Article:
But what is a solar still?

    A Solar still is a method of distilling (cleaning) water, using the heat of the sun to evaporate water from soil. Functionally, you’re turning the water from the soil into vapor, and then you collect the condensation to drink. Solar stills can range solar ovens to using a simple tarp over a hole in the ground.

    DIY Solar Still

    Distillation does a good job of removing many contaminants and pathogens.  It removes dirt, bacteria, viruses, and protozoa. It also removes metals such as lead, copper, and sodium. Distilling removes many things you are likely to find in the water, but not all.

    If something vaporizes at a lower temperature than water e.g. alcohol or gasoline, it will come out in the distillate. This means that distillation is not going to be useful for chemical contamination, especially in a do it yourself situation.

    DIY Solar Still Instructions

    Here’s what I did and what I learned when I made my own solar still. I decided to try a couple techniques for making a solar still that could apply in two different situations. Both techniques use the same materials.

    Materials:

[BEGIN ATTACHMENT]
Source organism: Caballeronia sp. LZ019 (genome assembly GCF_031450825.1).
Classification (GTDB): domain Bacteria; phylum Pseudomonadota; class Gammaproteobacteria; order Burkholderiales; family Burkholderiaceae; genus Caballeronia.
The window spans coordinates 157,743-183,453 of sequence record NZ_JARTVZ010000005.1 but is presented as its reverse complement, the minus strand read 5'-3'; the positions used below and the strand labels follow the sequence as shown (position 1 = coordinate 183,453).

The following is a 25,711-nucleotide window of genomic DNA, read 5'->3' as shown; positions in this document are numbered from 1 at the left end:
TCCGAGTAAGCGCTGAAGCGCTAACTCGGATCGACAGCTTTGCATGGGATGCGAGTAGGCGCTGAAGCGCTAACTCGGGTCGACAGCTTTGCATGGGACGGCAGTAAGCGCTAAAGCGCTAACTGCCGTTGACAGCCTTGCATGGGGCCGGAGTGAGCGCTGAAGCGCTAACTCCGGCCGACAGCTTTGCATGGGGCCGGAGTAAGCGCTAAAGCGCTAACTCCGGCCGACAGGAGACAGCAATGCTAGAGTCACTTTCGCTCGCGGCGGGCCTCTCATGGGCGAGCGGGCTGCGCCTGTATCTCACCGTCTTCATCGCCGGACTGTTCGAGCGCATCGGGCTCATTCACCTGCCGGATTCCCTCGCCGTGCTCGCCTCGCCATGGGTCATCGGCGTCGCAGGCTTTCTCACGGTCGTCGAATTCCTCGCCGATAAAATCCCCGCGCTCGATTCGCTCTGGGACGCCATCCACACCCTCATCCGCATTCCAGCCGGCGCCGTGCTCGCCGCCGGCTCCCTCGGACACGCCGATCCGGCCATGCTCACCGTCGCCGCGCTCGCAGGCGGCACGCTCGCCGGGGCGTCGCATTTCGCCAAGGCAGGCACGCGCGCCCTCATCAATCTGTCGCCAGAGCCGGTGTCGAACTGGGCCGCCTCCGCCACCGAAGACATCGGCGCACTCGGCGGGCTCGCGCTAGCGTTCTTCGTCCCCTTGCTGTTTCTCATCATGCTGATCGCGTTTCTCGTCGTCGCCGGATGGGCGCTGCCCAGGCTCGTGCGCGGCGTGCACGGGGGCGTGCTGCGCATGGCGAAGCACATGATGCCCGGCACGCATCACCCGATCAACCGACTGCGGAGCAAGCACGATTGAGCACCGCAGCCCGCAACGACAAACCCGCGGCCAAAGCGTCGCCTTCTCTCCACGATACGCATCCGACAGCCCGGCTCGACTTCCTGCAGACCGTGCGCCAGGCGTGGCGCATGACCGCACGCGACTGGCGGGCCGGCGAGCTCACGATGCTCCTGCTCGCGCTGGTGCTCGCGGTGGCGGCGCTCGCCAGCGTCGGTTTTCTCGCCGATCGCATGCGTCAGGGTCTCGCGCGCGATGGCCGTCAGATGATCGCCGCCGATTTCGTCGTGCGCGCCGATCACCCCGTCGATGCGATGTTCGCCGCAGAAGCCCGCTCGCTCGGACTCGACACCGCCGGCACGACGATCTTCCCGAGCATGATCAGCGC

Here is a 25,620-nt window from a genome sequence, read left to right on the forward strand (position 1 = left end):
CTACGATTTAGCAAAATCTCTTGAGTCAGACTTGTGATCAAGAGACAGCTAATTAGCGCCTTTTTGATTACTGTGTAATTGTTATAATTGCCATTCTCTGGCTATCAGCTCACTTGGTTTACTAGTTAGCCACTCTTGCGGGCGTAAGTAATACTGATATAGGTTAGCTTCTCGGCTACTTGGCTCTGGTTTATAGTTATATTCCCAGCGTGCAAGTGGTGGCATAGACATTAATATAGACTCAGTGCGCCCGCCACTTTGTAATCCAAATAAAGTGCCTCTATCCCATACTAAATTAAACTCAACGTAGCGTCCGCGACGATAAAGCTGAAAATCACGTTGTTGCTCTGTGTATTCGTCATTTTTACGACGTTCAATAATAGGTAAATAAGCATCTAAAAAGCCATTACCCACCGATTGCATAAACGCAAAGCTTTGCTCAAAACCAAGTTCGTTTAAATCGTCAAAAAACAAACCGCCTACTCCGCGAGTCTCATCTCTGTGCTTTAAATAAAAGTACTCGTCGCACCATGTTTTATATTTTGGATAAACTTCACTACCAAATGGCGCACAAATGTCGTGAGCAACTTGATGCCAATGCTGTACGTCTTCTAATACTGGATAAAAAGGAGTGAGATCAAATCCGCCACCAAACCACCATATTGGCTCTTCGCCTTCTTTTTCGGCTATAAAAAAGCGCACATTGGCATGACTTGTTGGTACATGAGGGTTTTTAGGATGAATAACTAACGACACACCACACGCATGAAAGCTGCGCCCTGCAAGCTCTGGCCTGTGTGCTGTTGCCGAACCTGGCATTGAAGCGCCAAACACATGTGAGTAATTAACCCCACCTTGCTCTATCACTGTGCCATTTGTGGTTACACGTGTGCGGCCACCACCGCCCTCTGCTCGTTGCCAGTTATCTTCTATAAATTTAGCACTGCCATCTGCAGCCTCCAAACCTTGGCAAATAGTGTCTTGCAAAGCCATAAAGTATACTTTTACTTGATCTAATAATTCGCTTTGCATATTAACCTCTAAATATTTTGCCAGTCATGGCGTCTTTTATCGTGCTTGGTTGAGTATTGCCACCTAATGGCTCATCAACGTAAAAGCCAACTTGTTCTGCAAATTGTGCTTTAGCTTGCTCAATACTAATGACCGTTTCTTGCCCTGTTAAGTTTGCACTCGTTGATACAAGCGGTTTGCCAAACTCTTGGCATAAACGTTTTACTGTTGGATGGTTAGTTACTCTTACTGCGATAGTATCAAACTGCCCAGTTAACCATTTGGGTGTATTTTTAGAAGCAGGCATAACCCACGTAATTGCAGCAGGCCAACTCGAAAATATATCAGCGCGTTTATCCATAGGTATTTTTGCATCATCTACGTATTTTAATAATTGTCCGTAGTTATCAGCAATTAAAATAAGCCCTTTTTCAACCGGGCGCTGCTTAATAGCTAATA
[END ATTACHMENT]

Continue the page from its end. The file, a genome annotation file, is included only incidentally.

The Sun

    Bowl (about 12 inches in diameter, preferably larger)

    Mug or Plastic container (think Tupperware)

    Plastic Wrap or Sheeting

    A Weight (a rock, brick, box—anything heavy you can find to hold down the plastic wrap down)

    Shovel (or a tool or rock that can dig a hole)

    Plant Material (shrubs, grass, leaves, etc.)

     

    Solar Still #1: Coffee-Mug Still

    For the first one, I assumed a situation such as an earthquake or flood that leaves you in your home (sheltering in place), but causes a disruption in utilities. While normally you would have safe drinking water stored, in the event that you don’t—or it somehow became contaminated, you may need to make a simple solar still.  

    What I did:

    1. I put salt water in a bowl that is about 12 inches in diameter. I then put a coffee mug in the center of the bowl.  I placed the bowl on a table, directly in the sunlight.
    2. I covered the bowl in plastic wrap and put a weight on the center above the mug to direct the condensation toward the mug.  All that was left was to put it in the sun and wait.
    3. The contaminated water went into the bowl, then the condensation on the plastic wrap drips into an empty mug in the center, filling it with clean water.